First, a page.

Thorough estate plans include multiple different kinds of documents, each of which helps achieve a specific goal for the testator. An individual sitting down to create an estate plan will usually discuss their wishes and circumstances with the lawyer facilitating the process.
Those revising their estate plans because of recent significant changes in their lives will often discuss the best way to adjust their estate planning documents to reflect their recent divorce or the addition of a new child to the family. However, estate planning updates frequently create risks.
One of the biggest concerns is the possibility that an individual’s documents will contradict one another. Especially when some of those documents aren’t part of your standard estate plan, you could overlook the need to update certain paperwork when changing your estate plan.
What secondary document do people forget to correct?
Many individuals with successful careers or dependent family members carry significant life insurance coverage. That coverage could help pay their debts when they die or provide wage replacement for their family members.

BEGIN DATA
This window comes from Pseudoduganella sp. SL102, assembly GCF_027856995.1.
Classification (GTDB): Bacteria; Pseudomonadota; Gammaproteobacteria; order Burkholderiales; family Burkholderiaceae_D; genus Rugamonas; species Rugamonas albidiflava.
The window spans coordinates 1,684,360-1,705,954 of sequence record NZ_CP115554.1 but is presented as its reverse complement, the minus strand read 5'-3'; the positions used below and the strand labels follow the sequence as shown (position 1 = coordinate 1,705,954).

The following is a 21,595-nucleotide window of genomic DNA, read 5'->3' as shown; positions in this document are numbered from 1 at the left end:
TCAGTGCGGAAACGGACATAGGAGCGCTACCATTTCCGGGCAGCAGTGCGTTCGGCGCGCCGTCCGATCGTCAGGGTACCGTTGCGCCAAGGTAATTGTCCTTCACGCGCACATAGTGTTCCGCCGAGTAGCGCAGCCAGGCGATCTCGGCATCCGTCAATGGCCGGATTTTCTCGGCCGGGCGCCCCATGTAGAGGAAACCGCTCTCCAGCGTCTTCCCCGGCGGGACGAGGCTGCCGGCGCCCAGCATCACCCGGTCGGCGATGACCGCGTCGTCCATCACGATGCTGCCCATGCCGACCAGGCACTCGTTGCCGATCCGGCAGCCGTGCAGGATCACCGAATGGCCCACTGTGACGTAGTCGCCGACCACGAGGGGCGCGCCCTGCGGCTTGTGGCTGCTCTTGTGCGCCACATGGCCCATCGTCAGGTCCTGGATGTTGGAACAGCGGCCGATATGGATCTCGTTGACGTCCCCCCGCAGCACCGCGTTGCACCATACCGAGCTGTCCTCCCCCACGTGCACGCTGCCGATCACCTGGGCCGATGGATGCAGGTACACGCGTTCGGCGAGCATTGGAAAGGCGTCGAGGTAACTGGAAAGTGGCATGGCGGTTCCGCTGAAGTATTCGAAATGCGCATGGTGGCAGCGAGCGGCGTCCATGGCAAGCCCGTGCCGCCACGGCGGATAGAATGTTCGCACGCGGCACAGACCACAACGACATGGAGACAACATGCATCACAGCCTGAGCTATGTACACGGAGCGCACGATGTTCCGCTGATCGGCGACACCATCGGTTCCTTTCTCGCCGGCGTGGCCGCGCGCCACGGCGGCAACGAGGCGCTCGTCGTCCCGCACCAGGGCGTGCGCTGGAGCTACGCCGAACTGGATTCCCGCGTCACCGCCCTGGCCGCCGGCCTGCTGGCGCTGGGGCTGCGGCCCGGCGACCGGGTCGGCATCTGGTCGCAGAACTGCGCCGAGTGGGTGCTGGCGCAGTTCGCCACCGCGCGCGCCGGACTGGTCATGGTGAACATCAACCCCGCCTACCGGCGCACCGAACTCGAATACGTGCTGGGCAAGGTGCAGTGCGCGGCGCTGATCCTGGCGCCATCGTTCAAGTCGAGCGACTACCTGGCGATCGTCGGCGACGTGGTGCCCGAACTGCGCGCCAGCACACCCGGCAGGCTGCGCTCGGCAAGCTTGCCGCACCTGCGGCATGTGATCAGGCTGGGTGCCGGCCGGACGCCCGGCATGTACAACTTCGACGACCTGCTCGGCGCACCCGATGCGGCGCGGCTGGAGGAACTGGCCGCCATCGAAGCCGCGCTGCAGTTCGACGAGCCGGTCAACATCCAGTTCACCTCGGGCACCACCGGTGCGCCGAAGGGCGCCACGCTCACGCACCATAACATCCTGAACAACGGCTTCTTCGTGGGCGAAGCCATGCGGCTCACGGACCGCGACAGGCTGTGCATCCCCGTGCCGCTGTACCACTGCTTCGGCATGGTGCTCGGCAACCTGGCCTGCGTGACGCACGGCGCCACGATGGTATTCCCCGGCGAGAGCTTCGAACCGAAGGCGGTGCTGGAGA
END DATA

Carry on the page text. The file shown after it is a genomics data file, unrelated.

All too often, individuals updating some of their estate planning documents will forget that they need to address their life insurance paperwork. The beneficiary designation filed with the insurance provider will have more authority than any instructions in a trust or will during probate proceedings.
If there is a conflict between your estate documents and your insurance paperwork, the insurance paperwork will determine who receives the proceeds from your policy. Individuals updating their estate plans and changing who receives their property will typically also need to review their life insurance paperwork to make certain that all of their documents are in agreement.
Careful planning and proper support can make all the difference
It is not easy to generate the necessary income to leave a meaningful legacy or to protect your property when planning your estate so that you don’t lose your major assets to taxes or creditor claims. The average adult hoping to leave something meaningful or valuable for their loved ones or a specific charitable purpose will typically require professional support and frequent reevaluation of their existing plan to ensure that they achieve their legacy goals.
Learning about and avoiding common estate planning mistakes can help those hoping to maximize the impact of what they leave behind when they die.